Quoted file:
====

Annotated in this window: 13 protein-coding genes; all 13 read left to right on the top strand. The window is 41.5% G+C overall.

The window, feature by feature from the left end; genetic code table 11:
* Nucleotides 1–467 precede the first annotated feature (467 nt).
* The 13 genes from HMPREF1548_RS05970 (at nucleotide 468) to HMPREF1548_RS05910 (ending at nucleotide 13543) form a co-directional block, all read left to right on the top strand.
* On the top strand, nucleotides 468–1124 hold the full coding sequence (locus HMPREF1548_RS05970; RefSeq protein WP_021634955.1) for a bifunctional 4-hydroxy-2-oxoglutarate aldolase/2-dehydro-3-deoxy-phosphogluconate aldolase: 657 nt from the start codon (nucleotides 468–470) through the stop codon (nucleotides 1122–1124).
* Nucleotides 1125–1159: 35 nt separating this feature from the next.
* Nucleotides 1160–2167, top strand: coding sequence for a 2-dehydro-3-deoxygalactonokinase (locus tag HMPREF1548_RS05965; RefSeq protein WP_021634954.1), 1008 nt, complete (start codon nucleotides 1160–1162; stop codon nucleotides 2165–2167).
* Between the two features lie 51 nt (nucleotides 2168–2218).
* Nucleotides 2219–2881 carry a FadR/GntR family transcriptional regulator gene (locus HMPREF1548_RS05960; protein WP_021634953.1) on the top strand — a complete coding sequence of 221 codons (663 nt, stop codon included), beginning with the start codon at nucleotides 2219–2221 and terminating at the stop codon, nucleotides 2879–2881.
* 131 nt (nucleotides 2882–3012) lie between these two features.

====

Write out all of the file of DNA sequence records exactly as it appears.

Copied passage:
Annotated in this window: 13 protein-coding genes; all 13 read left to right on the top strand. The window is 41.5% G+C overall.

The window, feature by feature from the left end; genetic code table 11:
* Nucleotides 1–467 precede the first annotated feature (467 nt).
* The 13 genes from HMPREF1548_RS05970 (at nucleotide 468) to HMPREF1548_RS05910 (ending at nucleotide 13543) form a co-directional block, all read left to right on the top strand.
* On the top strand, nucleotides 468–1124 hold the full coding sequence (locus HMPREF1548_RS05970; RefSeq protein WP_021634955.1) for a bifunctional 4-hydroxy-2-oxoglutarate aldolase/2-dehydro-3-deoxy-phosphogluconate aldolase: 657 nt from the start codon (nucleotides 468–470) through the stop codon (nucleotides 1122–1124).
* Nucleotides 1125–1159: 35 nt separating this feature from the next.
* Nucleotides 1160–2167, top strand: coding sequence for a 2-dehydro-3-deoxygalactonokinase (locus tag HMPREF1548_RS05965; RefSeq protein WP_021634954.1), 1008 nt, complete (start codon nucleotides 1160–1162; stop codon nucleotides 2165–2167).
* Between the two features lie 51 nt (nucleotides 2168–2218).
* Nucleotides 2219–2881 carry a FadR/GntR family transcriptional regulator gene (locus HMPREF1548_RS05960; protein WP_021634953.1) on the top strand — a complete coding sequence of 221 codons (663 nt, stop codon included), beginning with the start codon at nucleotides 2219–2221 and terminating at the stop codon, nucleotides 2879–2881.
* 131 nt (nucleotides 2882–3012) lie between these two features.